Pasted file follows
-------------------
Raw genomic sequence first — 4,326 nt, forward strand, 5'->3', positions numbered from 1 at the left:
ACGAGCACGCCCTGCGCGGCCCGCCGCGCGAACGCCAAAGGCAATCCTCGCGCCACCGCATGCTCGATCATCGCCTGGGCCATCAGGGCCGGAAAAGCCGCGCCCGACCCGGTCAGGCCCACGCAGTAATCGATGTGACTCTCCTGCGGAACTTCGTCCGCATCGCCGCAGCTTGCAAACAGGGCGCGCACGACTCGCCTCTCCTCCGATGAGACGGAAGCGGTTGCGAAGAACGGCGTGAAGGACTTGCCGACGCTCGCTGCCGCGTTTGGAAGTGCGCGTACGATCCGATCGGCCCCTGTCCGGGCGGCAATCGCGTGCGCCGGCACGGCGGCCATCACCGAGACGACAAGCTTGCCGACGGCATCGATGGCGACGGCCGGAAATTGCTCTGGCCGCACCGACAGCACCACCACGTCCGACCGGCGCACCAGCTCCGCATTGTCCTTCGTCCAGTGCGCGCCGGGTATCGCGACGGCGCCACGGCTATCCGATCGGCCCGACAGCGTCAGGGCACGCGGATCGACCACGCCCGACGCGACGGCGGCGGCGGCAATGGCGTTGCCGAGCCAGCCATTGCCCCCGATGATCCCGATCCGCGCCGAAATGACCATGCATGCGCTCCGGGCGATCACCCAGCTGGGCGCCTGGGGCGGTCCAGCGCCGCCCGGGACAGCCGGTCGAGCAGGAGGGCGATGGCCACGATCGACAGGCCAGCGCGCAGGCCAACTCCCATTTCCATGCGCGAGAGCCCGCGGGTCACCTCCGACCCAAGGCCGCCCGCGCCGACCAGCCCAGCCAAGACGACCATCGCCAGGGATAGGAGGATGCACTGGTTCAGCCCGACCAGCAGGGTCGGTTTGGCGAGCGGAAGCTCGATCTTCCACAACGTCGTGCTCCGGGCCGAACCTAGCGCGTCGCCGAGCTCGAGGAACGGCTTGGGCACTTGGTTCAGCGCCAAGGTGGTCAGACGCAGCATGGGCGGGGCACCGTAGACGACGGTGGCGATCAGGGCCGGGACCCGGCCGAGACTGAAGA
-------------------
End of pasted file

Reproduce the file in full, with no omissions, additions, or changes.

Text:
Raw genomic sequence first — 4,326 nt, forward strand, 5'->3', positions numbered from 1 at the left:
ACGAGCACGCCCTGCGCGGCCCGCCGCGCGAACGCCAAAGGCAATCCTCGCGCCACCGCATGCTCGATCATCGCCTGGGCCATCAGGGCCGGAAAAGCCGCGCCCGACCCGGTCAGGCCCACGCAGTAATCGATGTGACTCTCCTGCGGAACTTCGTCCGCATCGCCGCAGCTTGCAAACAGGGCGCGCACGACTCGCCTCTCCTCCGATGAGACGGAAGCGGTTGCGAAGAACGGCGTGAAGGACTTGCCGACGCTCGCTGCCGCGTTTGGAAGTGCGCGTACGATCCGATCGGCCCCTGTCCGGGCGGCAATCGCGTGCGCCGGCACGGCGGCCATCACCGAGACGACAAGCTTGCCGACGGCATCGATGGCGACGGCCGGAAATTGCTCTGGCCGCACCGACAGCACCACCACGTCCGACCGGCGCACCAGCTCCGCATTGTCCTTCGTCCAGTGCGCGCCGGGTATCGCGACGGCGCCACGGCTATCCGATCGGCCCGACAGCGTCAGGGCACGCGGATCGACCACGCCCGACGCGACGGCGGCGGCGGCAATGGCGTTGCCGAGCCAGCCATTGCCCCCGATGATCCCGATCCGCGCCGAAATGACCATGCATGCGCTCCGGGCGATCACCCAGCTGGGCGCCTGGGGCGGTCCAGCGCCGCCCGGGACAGCCGGTCGAGCAGGAGGGCGATGGCCACGATCGACAGGCCAGCGCGCAGGCCAACTCCCATTTCCATGCGCGAGAGCCCGCGGGTCACCTCCGACCCAAGGCCGCCCGCGCCGACCAGCCCAGCCAAGACGACCATCGCCAGGGATAGGAGGATGCACTGGTTCAGCCCGACCAGCAGGGTCGGTTTGGCGAGCGGAAGCTCGATCTTCCACAACGTCGTGCTCCGGGCCGAACCTAGCGCGTCGCCGAGCTCGAGGAACGGCTTGGGCACTTGGTTCAGCGCCAAGGTGGTCAGACGCAGCATGGGCGGGGCACCGTAGACGACGGTGGCGATCAGGGCCGGGACCCGGCCGAGACTGAAGA